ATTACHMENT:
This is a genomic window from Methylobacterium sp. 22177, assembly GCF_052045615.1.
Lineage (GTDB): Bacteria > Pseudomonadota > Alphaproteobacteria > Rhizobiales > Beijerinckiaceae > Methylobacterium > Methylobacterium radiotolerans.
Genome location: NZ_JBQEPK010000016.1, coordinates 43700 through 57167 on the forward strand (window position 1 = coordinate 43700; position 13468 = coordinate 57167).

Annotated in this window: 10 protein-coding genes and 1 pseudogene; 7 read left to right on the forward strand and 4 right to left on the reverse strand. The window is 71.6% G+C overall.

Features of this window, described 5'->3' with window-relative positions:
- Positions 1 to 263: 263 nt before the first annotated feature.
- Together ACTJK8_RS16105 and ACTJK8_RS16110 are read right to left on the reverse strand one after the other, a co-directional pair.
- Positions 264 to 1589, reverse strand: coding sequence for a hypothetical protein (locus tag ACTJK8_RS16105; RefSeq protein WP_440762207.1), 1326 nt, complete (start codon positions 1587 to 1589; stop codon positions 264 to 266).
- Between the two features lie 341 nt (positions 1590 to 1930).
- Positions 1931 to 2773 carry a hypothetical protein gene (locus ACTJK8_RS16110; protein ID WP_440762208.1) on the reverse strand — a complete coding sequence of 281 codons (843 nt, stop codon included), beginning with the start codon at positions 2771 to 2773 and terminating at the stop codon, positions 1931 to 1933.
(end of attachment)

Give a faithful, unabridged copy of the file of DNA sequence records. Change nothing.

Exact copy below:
This is a genomic window from Methylobacterium sp. 22177, assembly GCF_052045615.1.
Lineage (GTDB): Bacteria > Pseudomonadota > Alphaproteobacteria > Rhizobiales > Beijerinckiaceae > Methylobacterium > Methylobacterium radiotolerans.
Genome location: NZ_JBQEPK010000016.1, coordinates 43700 through 57167 on the forward strand (window position 1 = coordinate 43700; position 13468 = coordinate 57167).

Annotated in this window: 10 protein-coding genes and 1 pseudogene; 7 read left to right on the forward strand and 4 right to left on the reverse strand. The window is 71.6% G+C overall.

Features of this window, described 5'->3' with window-relative positions:
- Positions 1 to 263: 263 nt before the first annotated feature.
- Together ACTJK8_RS16105 and ACTJK8_RS16110 are read right to left on the reverse strand one after the other, a co-directional pair.
- Positions 264 to 1589, reverse strand: coding sequence for a hypothetical protein (locus tag ACTJK8_RS16105; RefSeq protein WP_440762207.1), 1326 nt, complete (start codon positions 1587 to 1589; stop codon positions 264 to 266).
- Between the two features lie 341 nt (positions 1590 to 1930).
- Positions 1931 to 2773 carry a hypothetical protein gene (locus ACTJK8_RS16110; protein ID WP_440762208.1) on the reverse strand — a complete coding sequence of 281 codons (843 nt, stop codon included), beginning with the start codon at positions 2771 to 2773 and terminating at the stop codon, positions 1931 to 1933.